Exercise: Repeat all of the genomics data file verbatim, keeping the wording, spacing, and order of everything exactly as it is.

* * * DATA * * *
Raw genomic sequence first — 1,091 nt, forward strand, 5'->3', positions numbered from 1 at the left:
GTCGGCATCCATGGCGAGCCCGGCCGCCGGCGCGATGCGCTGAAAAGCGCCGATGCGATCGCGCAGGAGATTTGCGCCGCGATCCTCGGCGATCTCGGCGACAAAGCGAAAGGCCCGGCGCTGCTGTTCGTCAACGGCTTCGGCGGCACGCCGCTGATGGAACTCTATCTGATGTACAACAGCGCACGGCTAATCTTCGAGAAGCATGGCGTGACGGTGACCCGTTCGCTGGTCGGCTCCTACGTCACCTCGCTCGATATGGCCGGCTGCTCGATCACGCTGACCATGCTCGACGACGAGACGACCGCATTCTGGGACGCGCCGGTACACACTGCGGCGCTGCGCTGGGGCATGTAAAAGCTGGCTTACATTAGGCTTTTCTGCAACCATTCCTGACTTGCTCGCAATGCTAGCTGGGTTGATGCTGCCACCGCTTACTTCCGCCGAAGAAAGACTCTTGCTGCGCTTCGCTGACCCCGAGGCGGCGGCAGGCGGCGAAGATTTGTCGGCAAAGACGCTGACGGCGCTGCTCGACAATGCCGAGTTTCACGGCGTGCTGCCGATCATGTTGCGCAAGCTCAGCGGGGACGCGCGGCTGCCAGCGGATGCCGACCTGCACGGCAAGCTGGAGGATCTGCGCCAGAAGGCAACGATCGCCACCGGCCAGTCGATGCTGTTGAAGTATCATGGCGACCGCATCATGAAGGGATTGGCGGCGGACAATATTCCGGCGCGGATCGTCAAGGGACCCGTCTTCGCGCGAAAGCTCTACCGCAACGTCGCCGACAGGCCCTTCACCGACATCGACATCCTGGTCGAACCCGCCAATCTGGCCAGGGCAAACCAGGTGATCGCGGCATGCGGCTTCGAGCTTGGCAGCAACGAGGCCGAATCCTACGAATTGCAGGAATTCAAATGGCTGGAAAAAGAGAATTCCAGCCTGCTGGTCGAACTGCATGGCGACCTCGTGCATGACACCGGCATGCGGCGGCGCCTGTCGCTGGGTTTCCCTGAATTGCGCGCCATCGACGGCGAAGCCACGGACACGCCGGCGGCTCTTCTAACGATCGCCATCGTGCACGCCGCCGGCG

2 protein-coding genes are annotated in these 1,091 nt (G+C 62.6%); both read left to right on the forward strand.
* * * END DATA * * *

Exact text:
Raw genomic sequence first — 1,091 nt, forward strand, 5'->3', positions numbered from 1 at the left:
GTCGGCATCCATGGCGAGCCCGGCCGCCGGCGCGATGCGCTGAAAAGCGCCGATGCGATCGCGCAGGAGATTTGCGCCGCGATCCTCGGCGATCTCGGCGACAAAGCGAAAGGCCCGGCGCTGCTGTTCGTCAACGGCTTCGGCGGCACGCCGCTGATGGAACTCTATCTGATGTACAACAGCGCACGGCTAATCTTCGAGAAGCATGGCGTGACGGTGACCCGTTCGCTGGTCGGCTCCTACGTCACCTCGCTCGATATGGCCGGCTGCTCGATCACGCTGACCATGCTCGACGACGAGACGACCGCATTCTGGGACGCGCCGGTACACACTGCGGCGCTGCGCTGGGGCATGTAAAAGCTGGCTTACATTAGGCTTTTCTGCAACCATTCCTGACTTGCTCGCAATGCTAGCTGGGTTGATGCTGCCACCGCTTACTTCCGCCGAAGAAAGACTCTTGCTGCGCTTCGCTGACCCCGAGGCGGCGGCAGGCGGCGAAGATTTGTCGGCAAAGACGCTGACGGCGCTGCTCGACAATGCCGAGTTTCACGGCGTGCTGCCGATCATGTTGCGCAAGCTCAGCGGGGACGCGCGGCTGCCAGCGGATGCCGACCTGCACGGCAAGCTGGAGGATCTGCGCCAGAAGGCAACGATCGCCACCGGCCAGTCGATGCTGTTGAAGTATCATGGCGACCGCATCATGAAGGGATTGGCGGCGGACAATATTCCGGCGCGGATCGTCAAGGGACCCGTCTTCGCGCGAAAGCTCTACCGCAACGTCGCCGACAGGCCCTTCACCGACATCGACATCCTGGTCGAACCCGCCAATCTGGCCAGGGCAAACCAGGTGATCGCGGCATGCGGCTTCGAGCTTGGCAGCAACGAGGCCGAATCCTACGAATTGCAGGAATTCAAATGGCTGGAAAAAGAGAATTCCAGCCTGCTGGTCGAACTGCATGGCGACCTCGTGCATGACACCGGCATGCGGCGGCGCCTGTCGCTGGGTTTCCCTGAATTGCGCGCCATCGACGGCGAAGCCACGGACACGCCGGCGGCTCTTCTAACGATCGCCATCGTGCACGCCGCCGGCG

2 protein-coding genes are annotated in these 1,091 nt (G+C 62.6%); both read left to right on the forward strand.